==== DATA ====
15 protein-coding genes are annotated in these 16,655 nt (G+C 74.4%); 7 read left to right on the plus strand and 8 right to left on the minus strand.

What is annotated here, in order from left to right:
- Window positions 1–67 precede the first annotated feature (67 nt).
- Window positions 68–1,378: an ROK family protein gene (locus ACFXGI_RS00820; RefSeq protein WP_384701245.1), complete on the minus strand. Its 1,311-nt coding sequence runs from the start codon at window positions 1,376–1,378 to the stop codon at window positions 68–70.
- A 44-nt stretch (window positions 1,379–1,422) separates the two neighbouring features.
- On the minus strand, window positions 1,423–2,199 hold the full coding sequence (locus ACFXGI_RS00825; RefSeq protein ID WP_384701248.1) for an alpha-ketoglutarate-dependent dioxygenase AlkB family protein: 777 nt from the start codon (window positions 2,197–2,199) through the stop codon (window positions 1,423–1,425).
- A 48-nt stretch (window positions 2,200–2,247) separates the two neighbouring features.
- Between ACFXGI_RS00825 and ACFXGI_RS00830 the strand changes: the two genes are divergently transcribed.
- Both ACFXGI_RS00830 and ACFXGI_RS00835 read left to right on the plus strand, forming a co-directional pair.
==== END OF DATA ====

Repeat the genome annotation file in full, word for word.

15 protein-coding genes are annotated in these 16,655 nt (G+C 74.4%); 7 read left to right on the plus strand and 8 right to left on the minus strand.

What is annotated here, in order from left to right:
- Window positions 1–67 precede the first annotated feature (67 nt).
- Window positions 68–1,378: an ROK family protein gene (locus ACFXGI_RS00820; RefSeq protein WP_384701245.1), complete on the minus strand. Its 1,311-nt coding sequence runs from the start codon at window positions 1,376–1,378 to the stop codon at window positions 68–70.
- A 44-nt stretch (window positions 1,379–1,422) separates the two neighbouring features.
- On the minus strand, window positions 1,423–2,199 hold the full coding sequence (locus ACFXGI_RS00825; RefSeq protein ID WP_384701248.1) for an alpha-ketoglutarate-dependent dioxygenase AlkB family protein: 777 nt from the start codon (window positions 2,197–2,199) through the stop codon (window positions 1,423–1,425).
- A 48-nt stretch (window positions 2,200–2,247) separates the two neighbouring features.
- Between ACFXGI_RS00825 and ACFXGI_RS00830 the strand changes: the two genes are divergently transcribed.
- Both ACFXGI_RS00830 and ACFXGI_RS00835 read left to right on the plus strand, forming a co-directional pair.